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Synopsis

Set in 1856 in the thriving city of New Haven, Connecticut, Kitty Burns Florey’s The Writing Master is a contemporary Victorian novel that begins with one fateful letter and ends with another. It tells the story of a summer in the life of a young man named Charles Cooper, a teacher of writing – a penman – at a time when a fast, legible script was indispensable for a gentleman, and the gloriously embellished script of a master of the art was held in deep respect. Charles’s anguished attempts to come to terms with the tragic accident that killed his wife and baby son are complicated by Lily Prescott, his sometime student – an unconventional woman with a shady past and an uncertain future that she is trying her calculating best to improve. When a brutal murder takes place just outside the city, Charles – as an expert penman – becomes involved in its solution, along with Harold Milgrim, an amateur detective in the mold of Poe’s C. Auguste Dupin. The consequences of his involvement are both unexpected and far-reaching. Strongly influenced by the author’s love of nineteenth-century fiction and her immersion in New England history – and inspired by her 2009 nonfiction book, Script and Scribble: The Rise and Fall of Handwriting –The Writing Master meticulously evokes another age, one of sooty railroad journeys, extravagantly inconvenient clothing, strict social codes, and severe penalties for their transgression – as well as the timeless passions and aspirations of a cast of memorable characters.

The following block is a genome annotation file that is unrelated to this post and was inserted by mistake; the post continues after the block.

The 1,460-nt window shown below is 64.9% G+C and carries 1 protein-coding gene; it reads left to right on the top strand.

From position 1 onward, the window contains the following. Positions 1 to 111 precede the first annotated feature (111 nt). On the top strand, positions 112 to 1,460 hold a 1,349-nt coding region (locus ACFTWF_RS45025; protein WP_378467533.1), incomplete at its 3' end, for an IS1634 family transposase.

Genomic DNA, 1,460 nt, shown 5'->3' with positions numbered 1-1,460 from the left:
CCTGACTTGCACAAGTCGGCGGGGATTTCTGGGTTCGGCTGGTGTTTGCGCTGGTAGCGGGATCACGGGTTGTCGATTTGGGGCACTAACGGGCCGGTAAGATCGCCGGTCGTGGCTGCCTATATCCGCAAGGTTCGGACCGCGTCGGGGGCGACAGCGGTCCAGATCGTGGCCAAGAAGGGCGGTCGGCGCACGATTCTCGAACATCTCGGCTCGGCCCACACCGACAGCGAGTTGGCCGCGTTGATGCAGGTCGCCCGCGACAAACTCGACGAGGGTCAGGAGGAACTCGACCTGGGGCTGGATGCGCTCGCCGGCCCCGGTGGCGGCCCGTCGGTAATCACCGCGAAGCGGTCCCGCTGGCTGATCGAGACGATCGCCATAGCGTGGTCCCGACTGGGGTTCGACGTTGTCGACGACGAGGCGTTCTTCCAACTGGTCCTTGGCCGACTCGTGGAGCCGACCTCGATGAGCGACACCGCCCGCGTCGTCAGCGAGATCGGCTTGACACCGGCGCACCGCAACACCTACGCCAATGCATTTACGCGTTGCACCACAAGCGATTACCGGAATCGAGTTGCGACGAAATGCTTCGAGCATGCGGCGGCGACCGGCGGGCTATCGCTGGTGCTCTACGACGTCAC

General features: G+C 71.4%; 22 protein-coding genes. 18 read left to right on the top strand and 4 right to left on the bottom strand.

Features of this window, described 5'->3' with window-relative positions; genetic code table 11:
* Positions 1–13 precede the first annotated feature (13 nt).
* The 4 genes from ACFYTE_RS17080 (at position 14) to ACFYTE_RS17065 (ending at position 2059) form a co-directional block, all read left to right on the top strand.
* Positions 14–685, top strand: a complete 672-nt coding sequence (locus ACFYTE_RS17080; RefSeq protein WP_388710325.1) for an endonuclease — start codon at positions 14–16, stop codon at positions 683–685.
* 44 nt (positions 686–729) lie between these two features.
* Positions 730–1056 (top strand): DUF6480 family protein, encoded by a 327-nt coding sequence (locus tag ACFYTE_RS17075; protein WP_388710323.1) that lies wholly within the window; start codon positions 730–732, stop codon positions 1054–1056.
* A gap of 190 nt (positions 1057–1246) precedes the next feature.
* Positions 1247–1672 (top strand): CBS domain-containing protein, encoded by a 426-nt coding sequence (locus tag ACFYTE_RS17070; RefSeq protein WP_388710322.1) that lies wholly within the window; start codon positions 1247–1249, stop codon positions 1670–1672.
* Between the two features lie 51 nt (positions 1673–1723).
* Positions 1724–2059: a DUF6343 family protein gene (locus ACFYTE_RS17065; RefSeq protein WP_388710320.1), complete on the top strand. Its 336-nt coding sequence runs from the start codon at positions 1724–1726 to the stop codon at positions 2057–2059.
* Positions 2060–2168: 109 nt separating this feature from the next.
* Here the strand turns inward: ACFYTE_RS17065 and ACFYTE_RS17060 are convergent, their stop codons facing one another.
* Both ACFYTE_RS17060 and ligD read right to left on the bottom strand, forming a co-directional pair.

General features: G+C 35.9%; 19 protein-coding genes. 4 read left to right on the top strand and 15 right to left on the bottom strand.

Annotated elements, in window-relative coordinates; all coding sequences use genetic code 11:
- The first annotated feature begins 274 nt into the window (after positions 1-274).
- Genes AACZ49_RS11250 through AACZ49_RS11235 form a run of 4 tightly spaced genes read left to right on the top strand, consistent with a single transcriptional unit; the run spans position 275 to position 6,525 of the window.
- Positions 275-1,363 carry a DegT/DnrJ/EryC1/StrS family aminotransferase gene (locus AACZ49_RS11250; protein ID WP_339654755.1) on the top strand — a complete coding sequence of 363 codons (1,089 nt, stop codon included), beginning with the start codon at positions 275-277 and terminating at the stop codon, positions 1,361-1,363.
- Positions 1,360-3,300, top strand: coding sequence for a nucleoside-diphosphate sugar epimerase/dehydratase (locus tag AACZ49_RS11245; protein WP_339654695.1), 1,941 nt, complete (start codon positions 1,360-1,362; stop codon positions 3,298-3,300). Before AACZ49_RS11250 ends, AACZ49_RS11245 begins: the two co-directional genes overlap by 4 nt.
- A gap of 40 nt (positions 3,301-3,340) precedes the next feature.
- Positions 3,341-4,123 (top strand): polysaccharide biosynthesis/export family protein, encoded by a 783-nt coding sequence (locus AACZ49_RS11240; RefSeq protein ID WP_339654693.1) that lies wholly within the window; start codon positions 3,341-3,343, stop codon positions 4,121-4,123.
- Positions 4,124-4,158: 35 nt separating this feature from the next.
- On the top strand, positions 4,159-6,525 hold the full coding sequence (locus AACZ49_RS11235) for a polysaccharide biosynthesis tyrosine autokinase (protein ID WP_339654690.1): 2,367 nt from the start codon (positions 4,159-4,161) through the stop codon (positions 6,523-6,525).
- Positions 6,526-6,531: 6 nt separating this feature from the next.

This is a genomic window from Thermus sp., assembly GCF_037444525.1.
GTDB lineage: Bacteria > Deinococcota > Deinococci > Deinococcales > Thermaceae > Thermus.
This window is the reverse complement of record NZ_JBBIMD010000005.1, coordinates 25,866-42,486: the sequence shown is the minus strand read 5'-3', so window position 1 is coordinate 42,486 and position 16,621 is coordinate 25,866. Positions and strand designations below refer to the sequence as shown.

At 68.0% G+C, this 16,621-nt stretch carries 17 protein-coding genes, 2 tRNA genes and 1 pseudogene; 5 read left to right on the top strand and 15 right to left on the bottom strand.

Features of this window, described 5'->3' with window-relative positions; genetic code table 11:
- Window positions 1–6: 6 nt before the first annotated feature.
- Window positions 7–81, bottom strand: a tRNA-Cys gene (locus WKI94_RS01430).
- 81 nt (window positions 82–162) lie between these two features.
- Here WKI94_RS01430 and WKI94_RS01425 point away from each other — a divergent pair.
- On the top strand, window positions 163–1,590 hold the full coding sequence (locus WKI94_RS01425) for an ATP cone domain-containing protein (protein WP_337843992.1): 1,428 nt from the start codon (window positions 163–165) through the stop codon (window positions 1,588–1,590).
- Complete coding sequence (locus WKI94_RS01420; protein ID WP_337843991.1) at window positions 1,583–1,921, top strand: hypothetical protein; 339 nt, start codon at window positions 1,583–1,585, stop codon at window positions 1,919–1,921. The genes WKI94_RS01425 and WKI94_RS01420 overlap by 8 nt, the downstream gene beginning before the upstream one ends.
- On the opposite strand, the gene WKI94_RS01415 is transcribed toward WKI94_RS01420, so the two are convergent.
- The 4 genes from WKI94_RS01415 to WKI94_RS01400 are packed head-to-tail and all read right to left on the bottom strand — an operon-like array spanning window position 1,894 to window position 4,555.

About the Author:

Kitty Burns Florey (www.kittyburnsflorey.com) is the author of Script and Scribble: The Rise and Fall of Handwriting and Sister Bernadette's Barking Dog: The Quirky History and Lost Art of Diagramming Sentences. She is also the author of ten works of fiction, most recently The Writing Master, a historical novel set in Connecticut in 1856. A veteran copy editor, she has written many short stories and essays. Her New York Times blog on the writing process can be found here: http://opinionator.blogs.nytimes.com/2012/03/26/a-picture-of-language/?ref=opinion

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